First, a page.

My title's good, and better far than his. West. Base, fearful, and despairing Henry! War. But prove it, Henry, and thou shalt *Clif. How hast thou injured both thyself be king

(the crown.

and us! K. Hen. Henry the fourth by conqnest got West. I cannot stay to hear these articles. York. 'Twas by rebelliou a ainst his king. North. Nor I. K. Hen. I know not what to say ; my title's Clif. Come, cousin, let us tell the qneen weak.

these news.

(rate king, Tell me, may not a king adopt an heir ? * Hrst. Farewell, faint-hearted and degeneYork. What then?

[king : * In whose cold blood no spark of honour ‘K. Hen. An if he may, then am I lawful bides.

[York, For Richard, in the view of many lords, North. Be thou a prey into the house of Resigo'd the crown to Henry the fourth; . And die in bands for this unmably deed! Whose heir my father was, and I am his. Clif: In dreadful war may'st thou be overYork. He rose against him, being his sove. come! reign,

Or live in peace, abandoued and despised! And made him to resign bis crown perforee. (Ereunt NORTH., CLIP., and WEST. War. Suppose, my lords, he did it uncon- * War. Turn this way, Henry, and regard strain'd,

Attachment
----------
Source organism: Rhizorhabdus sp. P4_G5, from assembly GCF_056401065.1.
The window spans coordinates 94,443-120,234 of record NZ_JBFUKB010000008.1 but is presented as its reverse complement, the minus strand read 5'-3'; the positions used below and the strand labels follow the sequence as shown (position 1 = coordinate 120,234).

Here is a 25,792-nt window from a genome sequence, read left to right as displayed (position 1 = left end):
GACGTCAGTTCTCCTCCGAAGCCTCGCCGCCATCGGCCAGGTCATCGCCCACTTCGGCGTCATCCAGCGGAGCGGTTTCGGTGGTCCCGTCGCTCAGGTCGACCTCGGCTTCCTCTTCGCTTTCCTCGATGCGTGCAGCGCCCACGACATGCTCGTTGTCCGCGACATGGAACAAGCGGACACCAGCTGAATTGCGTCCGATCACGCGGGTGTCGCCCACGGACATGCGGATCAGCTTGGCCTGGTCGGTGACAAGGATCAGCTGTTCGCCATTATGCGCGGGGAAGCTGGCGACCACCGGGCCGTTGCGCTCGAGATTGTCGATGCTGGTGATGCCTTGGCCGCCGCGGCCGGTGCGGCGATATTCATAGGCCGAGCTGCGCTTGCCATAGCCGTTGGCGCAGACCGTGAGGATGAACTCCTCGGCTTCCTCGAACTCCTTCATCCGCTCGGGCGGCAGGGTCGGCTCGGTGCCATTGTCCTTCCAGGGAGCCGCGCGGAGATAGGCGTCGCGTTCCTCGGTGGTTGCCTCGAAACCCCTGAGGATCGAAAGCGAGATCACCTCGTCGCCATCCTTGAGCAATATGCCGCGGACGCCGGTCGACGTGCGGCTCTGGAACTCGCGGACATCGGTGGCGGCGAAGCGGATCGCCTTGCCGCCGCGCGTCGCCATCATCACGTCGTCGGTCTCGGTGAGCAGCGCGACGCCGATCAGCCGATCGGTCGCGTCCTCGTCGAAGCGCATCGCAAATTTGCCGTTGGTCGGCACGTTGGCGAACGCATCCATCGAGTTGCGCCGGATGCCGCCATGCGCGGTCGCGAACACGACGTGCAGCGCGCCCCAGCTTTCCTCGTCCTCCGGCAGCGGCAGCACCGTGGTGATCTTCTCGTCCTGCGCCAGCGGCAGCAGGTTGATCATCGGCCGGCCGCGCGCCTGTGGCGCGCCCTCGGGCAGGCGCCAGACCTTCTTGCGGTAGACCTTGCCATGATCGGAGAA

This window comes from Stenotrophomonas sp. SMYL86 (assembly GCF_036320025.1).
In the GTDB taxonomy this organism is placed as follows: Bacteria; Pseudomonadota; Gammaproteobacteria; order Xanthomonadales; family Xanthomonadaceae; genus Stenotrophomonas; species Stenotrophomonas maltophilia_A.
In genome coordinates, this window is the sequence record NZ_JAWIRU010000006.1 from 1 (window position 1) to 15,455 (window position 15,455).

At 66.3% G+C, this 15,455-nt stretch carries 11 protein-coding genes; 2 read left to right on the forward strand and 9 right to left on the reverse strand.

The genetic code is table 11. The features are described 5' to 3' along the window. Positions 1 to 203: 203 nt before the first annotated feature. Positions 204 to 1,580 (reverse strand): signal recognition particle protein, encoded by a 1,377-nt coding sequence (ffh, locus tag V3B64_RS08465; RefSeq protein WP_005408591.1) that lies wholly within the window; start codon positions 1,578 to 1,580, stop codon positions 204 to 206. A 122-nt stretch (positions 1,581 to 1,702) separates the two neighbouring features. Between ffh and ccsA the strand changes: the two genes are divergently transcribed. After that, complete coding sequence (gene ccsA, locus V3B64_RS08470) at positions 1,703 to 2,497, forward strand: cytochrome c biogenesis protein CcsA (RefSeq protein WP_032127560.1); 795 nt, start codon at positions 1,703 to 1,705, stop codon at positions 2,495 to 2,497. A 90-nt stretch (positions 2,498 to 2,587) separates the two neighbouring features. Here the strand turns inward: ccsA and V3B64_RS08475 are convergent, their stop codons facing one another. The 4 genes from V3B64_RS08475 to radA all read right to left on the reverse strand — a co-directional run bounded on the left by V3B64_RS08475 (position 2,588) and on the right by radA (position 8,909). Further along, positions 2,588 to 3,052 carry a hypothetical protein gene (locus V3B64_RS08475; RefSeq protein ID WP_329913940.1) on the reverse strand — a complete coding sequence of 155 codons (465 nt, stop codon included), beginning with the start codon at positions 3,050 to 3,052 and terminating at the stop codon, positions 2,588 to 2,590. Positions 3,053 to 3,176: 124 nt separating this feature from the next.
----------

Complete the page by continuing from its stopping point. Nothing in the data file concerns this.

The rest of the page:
thein not.

(not yield. Think you, ' were prejudicial to his crown* ? Exe. They seek revenge, and therefore will Exe. No; for he could vot so resign his K. Hen. Ah, Exeter! crown,

(reign.

War. Why should you sigh, my lord ? But that the next heir should succeed and K. Hen. Not for myself, lord Warwick, K. Hen. Art thou against us, duke of Exe. but my son, ter?

[don me. Whom I unnaturally shall disinherit. Ere. His is the right, and therefore par- But, be it as it may 1 here entail {ever : • York. Why whisper you, my lords, and 'The crown to thee and to thine heirs for answer not?

[king. Conditionally, that here thou take an oath Exe. My conscience tells me he is lawful To cease this civil war, and, whilst I live, K. Hen. All will revolt from me, and turn To honour me as thy king and sovereigo; to him.

(lay'st, * And neither by treason, nor hostility, North. Plantagenet, for all the claim thou * To seek to put me down, and reign thyself. Think not, that Henry shall be so deposed. York. This oath I willingly take, and will 'War. Deposed be shall be, in despite of perform. (Coming from the Throne. 11.

[outhern power,